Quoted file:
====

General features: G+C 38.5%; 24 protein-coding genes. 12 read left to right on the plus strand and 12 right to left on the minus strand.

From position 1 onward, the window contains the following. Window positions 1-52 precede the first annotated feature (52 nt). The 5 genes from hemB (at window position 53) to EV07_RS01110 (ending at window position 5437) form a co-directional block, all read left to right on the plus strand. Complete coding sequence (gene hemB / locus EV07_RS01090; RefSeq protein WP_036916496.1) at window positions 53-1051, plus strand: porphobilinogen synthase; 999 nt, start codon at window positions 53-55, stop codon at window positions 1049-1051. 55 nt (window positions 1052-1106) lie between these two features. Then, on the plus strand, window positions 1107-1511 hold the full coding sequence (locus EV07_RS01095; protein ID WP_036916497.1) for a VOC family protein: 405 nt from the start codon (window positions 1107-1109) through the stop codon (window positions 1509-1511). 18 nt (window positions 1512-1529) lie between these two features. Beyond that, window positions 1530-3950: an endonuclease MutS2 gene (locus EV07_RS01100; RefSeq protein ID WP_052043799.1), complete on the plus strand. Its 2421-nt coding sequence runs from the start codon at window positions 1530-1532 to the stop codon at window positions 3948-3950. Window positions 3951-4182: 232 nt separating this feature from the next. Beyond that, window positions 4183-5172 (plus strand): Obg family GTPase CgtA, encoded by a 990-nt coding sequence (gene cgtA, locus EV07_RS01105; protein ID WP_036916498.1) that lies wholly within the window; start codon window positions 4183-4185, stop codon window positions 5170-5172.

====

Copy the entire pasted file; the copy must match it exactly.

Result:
General features: G+C 38.5%; 24 protein-coding genes. 12 read left to right on the plus strand and 12 right to left on the minus strand.

From position 1 onward, the window contains the following. Window positions 1-52 precede the first annotated feature (52 nt). The 5 genes from hemB (at window position 53) to EV07_RS01110 (ending at window position 5437) form a co-directional block, all read left to right on the plus strand. Complete coding sequence (gene hemB / locus EV07_RS01090; RefSeq protein WP_036916496.1) at window positions 53-1051, plus strand: porphobilinogen synthase; 999 nt, start codon at window positions 53-55, stop codon at window positions 1049-1051. 55 nt (window positions 1052-1106) lie between these two features. Then, on the plus strand, window positions 1107-1511 hold the full coding sequence (locus EV07_RS01095; protein ID WP_036916497.1) for a VOC family protein: 405 nt from the start codon (window positions 1107-1109) through the stop codon (window positions 1509-1511). 18 nt (window positions 1512-1529) lie between these two features. Beyond that, window positions 1530-3950: an endonuclease MutS2 gene (locus EV07_RS01100; RefSeq protein ID WP_052043799.1), complete on the plus strand. Its 2421-nt coding sequence runs from the start codon at window positions 1530-1532 to the stop codon at window positions 3948-3950. Window positions 3951-4182: 232 nt separating this feature from the next. Beyond that, window positions 4183-5172 (plus strand): Obg family GTPase CgtA, encoded by a 990-nt coding sequence (gene cgtA, locus EV07_RS01105; protein ID WP_036916498.1) that lies wholly within the window; start codon window positions 4183-4185, stop codon window positions 5170-5172.